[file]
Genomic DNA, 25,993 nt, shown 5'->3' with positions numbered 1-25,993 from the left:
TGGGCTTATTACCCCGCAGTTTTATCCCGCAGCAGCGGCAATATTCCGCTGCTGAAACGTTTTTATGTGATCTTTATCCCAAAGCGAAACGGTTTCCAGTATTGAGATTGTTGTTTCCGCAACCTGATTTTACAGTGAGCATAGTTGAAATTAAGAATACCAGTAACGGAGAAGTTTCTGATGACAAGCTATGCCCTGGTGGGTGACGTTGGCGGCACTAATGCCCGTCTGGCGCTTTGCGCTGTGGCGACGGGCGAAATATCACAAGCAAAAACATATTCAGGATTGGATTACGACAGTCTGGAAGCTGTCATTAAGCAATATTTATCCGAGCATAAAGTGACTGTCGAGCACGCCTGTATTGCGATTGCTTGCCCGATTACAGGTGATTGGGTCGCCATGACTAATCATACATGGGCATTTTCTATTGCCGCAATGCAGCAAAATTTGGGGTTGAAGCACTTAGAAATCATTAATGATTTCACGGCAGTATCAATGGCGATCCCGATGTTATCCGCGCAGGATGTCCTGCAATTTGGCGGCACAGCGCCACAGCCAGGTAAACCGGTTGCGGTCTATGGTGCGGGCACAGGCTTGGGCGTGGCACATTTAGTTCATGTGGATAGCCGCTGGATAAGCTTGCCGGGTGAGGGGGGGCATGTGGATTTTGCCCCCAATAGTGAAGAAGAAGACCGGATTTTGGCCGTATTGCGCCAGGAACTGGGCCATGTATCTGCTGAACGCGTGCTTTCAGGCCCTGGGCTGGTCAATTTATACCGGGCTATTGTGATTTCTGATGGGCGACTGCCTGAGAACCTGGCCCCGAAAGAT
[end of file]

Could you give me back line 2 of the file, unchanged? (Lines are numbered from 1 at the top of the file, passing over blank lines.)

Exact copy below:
TGGGCTTATTACCCCGCAGTTTTATCCCGCAGCAGCGGCAATATTCCGCTGCTGAAACGTTTTTATGTGATCTTTATCCCAAAGCGAAACGGTTTCCAGTATTGAGATTGTTGTTTCCGCAACCTGATTTTACAGTGAGCATAGTTGAAATTAAGAATACCAGTAACGGAGAAGTTTCTGATGACAAGCTATGCCCTGGTGGGTGACGTTGGCGGCACTAATGCCCGTCTGGCGCTTTGCGCTGTGGCGACGGGCGAAATATCACAAGCAAAAACATATTCAGGATTGGATTACGACAGTCTGGAAGCTGTCATTAAGCAATATTTATCCGAGCATAAAGTGACTGTCGAGCACGCCTGTATTGCGATTGCTTGCCCGATTACAGGTGATTGGGTCGCCATGACTAATCATACATGGGCATTTTCTATTGCCGCAATGCAGCAAAATTTGGGGTTGAAGCACTTAGAAATCATTAATGATTTCACGGCAGTATCAATGGCGATCCCGATGTTATCCGCGCAGGATGTCCTGCAATTTGGCGGCACAGCGCCACAGCCAGGTAAACCGGTTGCGGTCTATGGTGCGGGCACAGGCTTGGGCGTGGCACATTTAGTTCATGTGGATAGCCGCTGGATAAGCTTGCCGGGTGAGGGGGGGCATGTGGATTTTGCCCCCAATAGTGAAGAAGAAGACCGGATTTTGGCCGTATTGCGCCAGGAACTGGGCCATGTATCTGCTGAACGCGTGCTTTCAGGCCCTGGGCTGGTCAATTTATACCGGGCTATTGTGATTTCTGATGGGCGACTGCCTGAGAACCTGGCCCCGAAAGAT